Obama to propose 'national plan' on climate change

WASHINGTON DC, USA (UPDATE) - US President Barack Obama will Tuesday, June 25, bypass climate change skeptics in the US Congress and order tough new rules to curb carbon emissions, citing a "moral obligation" to save a warming planet.

Obama will also commit to new international efforts to slow carbon pollution, including withdrawing US support for coal fired power plants abroad and offer to discuss new initiatives with big emitters like India and China.

And he will pledge to prepare the United States for the impact of climate change, which his administration now no longer sees as a distant challenge, while seeking to boost renewable energy forms like wind and solar.

Obama will make the commitments in a speech at Georgetown University, laying out a national climate change strategy which will mark his most serious bid yet to honor earlier promises to fight climate change, which have fallen short.

The president will be using the executive powers of his office, since Congress, where there is widespread skepticism of climate change science and fear about the economic impact of mitigation efforts, has refused to act.

Specifically, officials said, Obama will require the Environmental Protection Agency to work with states and industry to establish tough new carbon pollution standards for new and existing power plants.

Some opponents of his approach have warned that the plan could result in older coal fired plants being taken off line and may thereby raise electricity prices for consumers, which could disproportionately hurt the poor.

Officials counter that the plan will reduce the amount of electricity used -- thereby reducing fuel bills.

The plan will make $8 billion in loan guarantee available to promote advanced fossil energy and efficiency projects to support investments in innovative technologies, officials familiar with the speech said.

It also directs the Department of Interior to permit projects using renewable energy sources like wind and solar on public lands by 2020 to power more than six million homes.

Obama will also set a goal of reducing carbon pollution by 3 billion metric tons by 2030 -- a figure equivalent to more than half of the annual carbon pollution from the US energy sector.

US government scientists say that global temperatures last month tied with 1998 and 2005 as the third warmest for the month of May since record-keeping began in 1880.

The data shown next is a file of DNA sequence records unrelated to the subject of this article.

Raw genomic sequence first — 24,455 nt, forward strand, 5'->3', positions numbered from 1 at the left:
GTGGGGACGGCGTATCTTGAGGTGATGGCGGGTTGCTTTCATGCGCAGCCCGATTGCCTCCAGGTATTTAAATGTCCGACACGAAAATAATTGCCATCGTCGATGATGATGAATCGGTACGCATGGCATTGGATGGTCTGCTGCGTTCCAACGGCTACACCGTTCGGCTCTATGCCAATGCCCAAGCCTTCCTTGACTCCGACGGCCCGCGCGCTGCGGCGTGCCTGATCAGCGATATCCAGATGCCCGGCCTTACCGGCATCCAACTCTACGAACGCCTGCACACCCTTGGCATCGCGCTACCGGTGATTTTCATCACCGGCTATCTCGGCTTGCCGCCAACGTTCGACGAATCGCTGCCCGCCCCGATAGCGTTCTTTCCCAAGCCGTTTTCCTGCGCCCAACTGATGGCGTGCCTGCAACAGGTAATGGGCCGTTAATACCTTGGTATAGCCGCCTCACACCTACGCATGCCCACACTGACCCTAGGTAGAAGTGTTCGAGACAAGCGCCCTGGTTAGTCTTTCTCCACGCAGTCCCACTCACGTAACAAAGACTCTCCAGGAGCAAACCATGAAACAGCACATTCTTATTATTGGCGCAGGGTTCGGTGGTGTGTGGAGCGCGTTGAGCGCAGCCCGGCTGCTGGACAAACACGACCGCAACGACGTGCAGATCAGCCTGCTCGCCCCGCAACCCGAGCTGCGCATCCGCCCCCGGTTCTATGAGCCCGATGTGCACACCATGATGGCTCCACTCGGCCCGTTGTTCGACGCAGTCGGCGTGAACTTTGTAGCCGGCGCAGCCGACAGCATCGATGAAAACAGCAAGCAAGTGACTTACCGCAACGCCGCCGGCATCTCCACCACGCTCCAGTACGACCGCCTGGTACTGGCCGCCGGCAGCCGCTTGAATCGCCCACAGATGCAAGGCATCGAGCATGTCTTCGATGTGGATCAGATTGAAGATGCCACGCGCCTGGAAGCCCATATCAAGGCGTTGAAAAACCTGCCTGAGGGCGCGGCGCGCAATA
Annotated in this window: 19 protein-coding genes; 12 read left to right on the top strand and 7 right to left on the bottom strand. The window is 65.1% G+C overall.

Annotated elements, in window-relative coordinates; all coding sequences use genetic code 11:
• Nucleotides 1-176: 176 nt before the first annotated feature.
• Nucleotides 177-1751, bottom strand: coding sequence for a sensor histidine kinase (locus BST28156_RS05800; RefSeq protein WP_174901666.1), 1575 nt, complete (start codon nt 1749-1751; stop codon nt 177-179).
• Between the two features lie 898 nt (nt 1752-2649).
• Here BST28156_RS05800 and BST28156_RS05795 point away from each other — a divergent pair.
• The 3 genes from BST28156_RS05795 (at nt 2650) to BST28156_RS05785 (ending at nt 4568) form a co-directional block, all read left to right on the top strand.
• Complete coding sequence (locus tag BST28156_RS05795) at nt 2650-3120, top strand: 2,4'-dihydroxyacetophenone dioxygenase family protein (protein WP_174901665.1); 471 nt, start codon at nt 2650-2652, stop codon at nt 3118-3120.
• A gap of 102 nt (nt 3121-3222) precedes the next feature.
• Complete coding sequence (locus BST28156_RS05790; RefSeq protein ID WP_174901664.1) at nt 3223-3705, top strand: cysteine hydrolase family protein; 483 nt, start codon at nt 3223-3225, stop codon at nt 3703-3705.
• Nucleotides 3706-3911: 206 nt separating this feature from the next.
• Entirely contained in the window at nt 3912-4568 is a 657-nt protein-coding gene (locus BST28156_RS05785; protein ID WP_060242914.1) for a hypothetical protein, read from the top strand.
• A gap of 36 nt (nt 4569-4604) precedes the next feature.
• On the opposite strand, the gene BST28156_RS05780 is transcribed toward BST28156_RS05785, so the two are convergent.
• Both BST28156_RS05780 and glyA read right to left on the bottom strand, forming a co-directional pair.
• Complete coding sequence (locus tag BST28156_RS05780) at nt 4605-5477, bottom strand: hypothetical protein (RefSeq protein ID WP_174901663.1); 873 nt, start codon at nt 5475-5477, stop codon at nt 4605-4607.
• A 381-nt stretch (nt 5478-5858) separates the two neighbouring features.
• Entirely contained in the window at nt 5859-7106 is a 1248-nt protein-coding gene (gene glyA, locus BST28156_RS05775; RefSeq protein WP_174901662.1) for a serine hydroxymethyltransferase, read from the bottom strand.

Obama's speech will come a week after a World Bank report warned that severe hardships from global warming could be felt within a generation, and include widespread food shortages, unprecedented heat waves and intense cyclones.

Obama's presidency has witnessed a string of massive storms and other severe weather, including severe drought, record wildfires in the West and waves of tornadoes across the South.

Officials made clear that Obama would not use the speech to give a decision about the Keystone XL pipeline, a massive project to bring oil from Canada's tar sands to the US Gulf Coast that has been slammed by environmentalists.

They said a State Department study was still assessing a presidential permit transaction for the pipeline, which was not yet ready.

Some environmental campaigners expect Obama to approve the pipeline, but to argue that he has already taken rigorous efforts to fight climate change.

A plan backed by Obama to start a "cap-and-trade" system with the first nationwide restrictions on greenhouse gas emissions failed in 2010 in the Senate, even with the president's Democratic Party in control.

He did however introduce stringent new fuel efficiency standards for cars and light trucks and promote new generation energy sources.

Obama's Republican rivals have slammed such efforts as wasteful government overreach, warning that tougher regulations would drive up the cost of energy and further hobble an already weak economy.

Earlier this month, Obama and Chinese President Xi Jinping vowed joint action on climate change -- specifically the reduction of hydrofluorocarbons or "super greenhouse gases" -- after their first-ever summit in California.

And last week, in a speech in Berlin, Obama said the United States "will do more" to tackle the threat of climate change and that the world must act before it is too late. - Rappler.com